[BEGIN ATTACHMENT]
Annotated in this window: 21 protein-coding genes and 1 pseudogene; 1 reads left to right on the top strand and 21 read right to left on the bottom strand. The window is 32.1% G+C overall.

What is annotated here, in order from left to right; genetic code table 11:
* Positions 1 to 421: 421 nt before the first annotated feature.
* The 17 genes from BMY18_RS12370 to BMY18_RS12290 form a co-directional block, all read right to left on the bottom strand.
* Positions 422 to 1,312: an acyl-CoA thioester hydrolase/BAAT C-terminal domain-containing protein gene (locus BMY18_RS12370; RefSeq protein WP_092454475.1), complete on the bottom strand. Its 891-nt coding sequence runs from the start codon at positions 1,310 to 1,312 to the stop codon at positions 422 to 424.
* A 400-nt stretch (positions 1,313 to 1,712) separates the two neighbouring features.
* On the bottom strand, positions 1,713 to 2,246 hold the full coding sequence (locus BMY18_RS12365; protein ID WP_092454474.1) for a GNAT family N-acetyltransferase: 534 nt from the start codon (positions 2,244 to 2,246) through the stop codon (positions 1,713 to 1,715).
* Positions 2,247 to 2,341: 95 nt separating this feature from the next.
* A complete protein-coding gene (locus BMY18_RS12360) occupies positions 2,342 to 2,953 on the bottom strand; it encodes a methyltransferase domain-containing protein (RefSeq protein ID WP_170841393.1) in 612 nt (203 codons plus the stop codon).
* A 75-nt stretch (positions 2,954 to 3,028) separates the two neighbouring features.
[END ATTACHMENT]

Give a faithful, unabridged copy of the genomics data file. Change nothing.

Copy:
Annotated in this window: 21 protein-coding genes and 1 pseudogene; 1 reads left to right on the top strand and 21 read right to left on the bottom strand. The window is 32.1% G+C overall.

What is annotated here, in order from left to right; genetic code table 11:
* Positions 1 to 421: 421 nt before the first annotated feature.
* The 17 genes from BMY18_RS12370 to BMY18_RS12290 form a co-directional block, all read right to left on the bottom strand.
* Positions 422 to 1,312: an acyl-CoA thioester hydrolase/BAAT C-terminal domain-containing protein gene (locus BMY18_RS12370; RefSeq protein WP_092454475.1), complete on the bottom strand. Its 891-nt coding sequence runs from the start codon at positions 1,310 to 1,312 to the stop codon at positions 422 to 424.
* A 400-nt stretch (positions 1,313 to 1,712) separates the two neighbouring features.
* On the bottom strand, positions 1,713 to 2,246 hold the full coding sequence (locus BMY18_RS12365; protein ID WP_092454474.1) for a GNAT family N-acetyltransferase: 534 nt from the start codon (positions 2,244 to 2,246) through the stop codon (positions 1,713 to 1,715).
* Positions 2,247 to 2,341: 95 nt separating this feature from the next.
* A complete protein-coding gene (locus BMY18_RS12360) occupies positions 2,342 to 2,953 on the bottom strand; it encodes a methyltransferase domain-containing protein (RefSeq protein ID WP_170841393.1) in 612 nt (203 codons plus the stop codon).
* A 75-nt stretch (positions 2,954 to 3,028) separates the two neighbouring features.